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Virtual Reality: Scientific and Technological Challenges
In one research and development project aimed at the training of firefighters, the traditional helmet-mounted display of visual and auditory stimuli is being extended to include the display of odor and radiant heat stimuli (Cater et al., 1994). The current version of this experimental system, which makes use of a 44 lb backpack for housing the special additional equipment required, includes both a computer-controlled odor delivery system and a computer-controlled radiant heat delivery system. The odor system delivers odors by blowing air across microcapsules crushed by pinch rollers; the radiant heat system provides directional as well as overall intensity characteristics by controlling the individual intensity of infrared lamps arranged in a circular array.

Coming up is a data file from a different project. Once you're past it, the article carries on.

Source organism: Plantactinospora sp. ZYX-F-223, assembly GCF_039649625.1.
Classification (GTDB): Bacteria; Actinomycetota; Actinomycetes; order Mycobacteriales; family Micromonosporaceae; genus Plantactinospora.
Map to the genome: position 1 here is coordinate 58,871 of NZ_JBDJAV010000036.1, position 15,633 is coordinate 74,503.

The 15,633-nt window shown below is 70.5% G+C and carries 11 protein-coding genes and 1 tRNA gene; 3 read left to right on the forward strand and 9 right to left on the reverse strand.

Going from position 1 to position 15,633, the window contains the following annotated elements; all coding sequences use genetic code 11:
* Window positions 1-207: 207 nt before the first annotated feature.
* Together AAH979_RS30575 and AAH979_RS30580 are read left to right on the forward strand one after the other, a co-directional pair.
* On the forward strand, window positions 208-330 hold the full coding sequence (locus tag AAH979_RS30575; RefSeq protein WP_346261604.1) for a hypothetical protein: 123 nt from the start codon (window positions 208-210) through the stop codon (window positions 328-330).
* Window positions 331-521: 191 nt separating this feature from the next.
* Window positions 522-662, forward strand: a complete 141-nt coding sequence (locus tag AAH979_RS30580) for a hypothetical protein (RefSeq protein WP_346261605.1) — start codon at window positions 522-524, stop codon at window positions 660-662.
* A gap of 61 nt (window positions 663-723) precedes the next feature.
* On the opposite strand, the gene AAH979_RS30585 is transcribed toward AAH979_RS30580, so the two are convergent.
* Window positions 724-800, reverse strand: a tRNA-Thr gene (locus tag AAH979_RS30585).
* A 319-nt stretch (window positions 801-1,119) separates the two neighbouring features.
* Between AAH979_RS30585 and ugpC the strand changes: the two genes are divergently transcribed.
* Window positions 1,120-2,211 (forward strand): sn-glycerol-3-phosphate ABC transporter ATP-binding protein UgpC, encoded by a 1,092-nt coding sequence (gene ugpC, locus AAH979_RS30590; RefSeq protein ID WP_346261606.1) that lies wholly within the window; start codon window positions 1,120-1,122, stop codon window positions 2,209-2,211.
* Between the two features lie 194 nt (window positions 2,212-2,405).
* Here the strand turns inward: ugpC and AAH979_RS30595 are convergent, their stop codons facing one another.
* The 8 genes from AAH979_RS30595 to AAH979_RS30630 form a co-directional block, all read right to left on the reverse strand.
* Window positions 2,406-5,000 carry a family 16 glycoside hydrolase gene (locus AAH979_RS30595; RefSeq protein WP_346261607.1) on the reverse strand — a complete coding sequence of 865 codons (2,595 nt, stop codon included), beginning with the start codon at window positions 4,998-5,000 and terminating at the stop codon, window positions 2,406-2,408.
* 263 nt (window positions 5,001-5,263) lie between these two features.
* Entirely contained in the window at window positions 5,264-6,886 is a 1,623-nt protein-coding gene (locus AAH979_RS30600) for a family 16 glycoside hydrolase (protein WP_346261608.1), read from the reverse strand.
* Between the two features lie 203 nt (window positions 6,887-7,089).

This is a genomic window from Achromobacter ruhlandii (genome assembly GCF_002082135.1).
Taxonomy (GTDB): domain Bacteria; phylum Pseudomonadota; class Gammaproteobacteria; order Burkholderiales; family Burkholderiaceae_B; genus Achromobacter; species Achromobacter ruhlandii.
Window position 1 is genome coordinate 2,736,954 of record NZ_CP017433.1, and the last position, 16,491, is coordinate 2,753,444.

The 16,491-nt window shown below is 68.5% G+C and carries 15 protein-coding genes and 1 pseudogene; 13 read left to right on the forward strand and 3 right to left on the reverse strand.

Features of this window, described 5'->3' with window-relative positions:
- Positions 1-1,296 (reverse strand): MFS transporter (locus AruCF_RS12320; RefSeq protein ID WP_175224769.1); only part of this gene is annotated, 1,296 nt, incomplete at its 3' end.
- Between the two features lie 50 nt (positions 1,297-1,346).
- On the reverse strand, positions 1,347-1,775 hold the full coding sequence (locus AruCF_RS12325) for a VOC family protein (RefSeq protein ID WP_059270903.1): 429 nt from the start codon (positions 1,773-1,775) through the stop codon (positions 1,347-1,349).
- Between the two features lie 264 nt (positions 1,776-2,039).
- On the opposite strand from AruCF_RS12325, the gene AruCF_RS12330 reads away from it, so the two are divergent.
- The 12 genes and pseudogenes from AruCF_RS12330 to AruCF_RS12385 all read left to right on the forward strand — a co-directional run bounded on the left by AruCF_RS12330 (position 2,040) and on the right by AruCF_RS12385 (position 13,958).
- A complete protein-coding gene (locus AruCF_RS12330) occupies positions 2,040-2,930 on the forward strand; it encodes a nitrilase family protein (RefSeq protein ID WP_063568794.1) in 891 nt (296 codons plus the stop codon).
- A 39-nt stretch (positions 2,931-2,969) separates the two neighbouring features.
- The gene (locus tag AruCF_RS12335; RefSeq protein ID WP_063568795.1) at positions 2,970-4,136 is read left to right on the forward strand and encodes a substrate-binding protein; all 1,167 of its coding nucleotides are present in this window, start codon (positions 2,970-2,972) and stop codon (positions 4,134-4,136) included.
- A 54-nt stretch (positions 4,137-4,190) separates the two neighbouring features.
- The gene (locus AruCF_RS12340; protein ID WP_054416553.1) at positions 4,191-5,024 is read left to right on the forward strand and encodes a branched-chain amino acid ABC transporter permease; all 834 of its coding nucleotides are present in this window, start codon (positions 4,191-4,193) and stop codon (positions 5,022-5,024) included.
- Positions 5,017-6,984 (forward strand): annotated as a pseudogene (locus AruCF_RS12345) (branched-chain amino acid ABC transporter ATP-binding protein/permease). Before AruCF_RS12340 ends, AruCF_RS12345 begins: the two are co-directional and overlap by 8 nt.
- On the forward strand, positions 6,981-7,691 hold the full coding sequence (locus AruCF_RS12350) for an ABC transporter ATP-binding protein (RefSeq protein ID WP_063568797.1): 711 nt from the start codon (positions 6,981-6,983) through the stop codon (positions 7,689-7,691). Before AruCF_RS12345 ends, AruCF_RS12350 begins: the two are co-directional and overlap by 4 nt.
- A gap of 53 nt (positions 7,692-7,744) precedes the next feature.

The visual display component of the system is driven by video outputs of two Silicon Graphics Indigos (one for each eye); Polhemus Fastrak position information is processed by a PC and communicated to one of the Indigos via an RS-232 serial bus; another Indigo serial bus controls the odor delivery subsystem; a third serial connection on the second Indigo drives a MIDI bus to control the radiant heat subsystem; and an Ethernet connection between the two Indigos is used for synchronization purposes and for sharing peripheral information.
The demonstration program Pyro makes use of two virtual human arms and hands, Polhemus trackers attached to the user's wrists, a virtual torch, and some virtual flammable spheres. The user's task in this demonstration is to light each of the spheres with the torch.
Among the problems encountered in this work are the visualization of the flame, gumming up of the pinch rollers used to crush the odor microcapsules, and the weight of the backpack.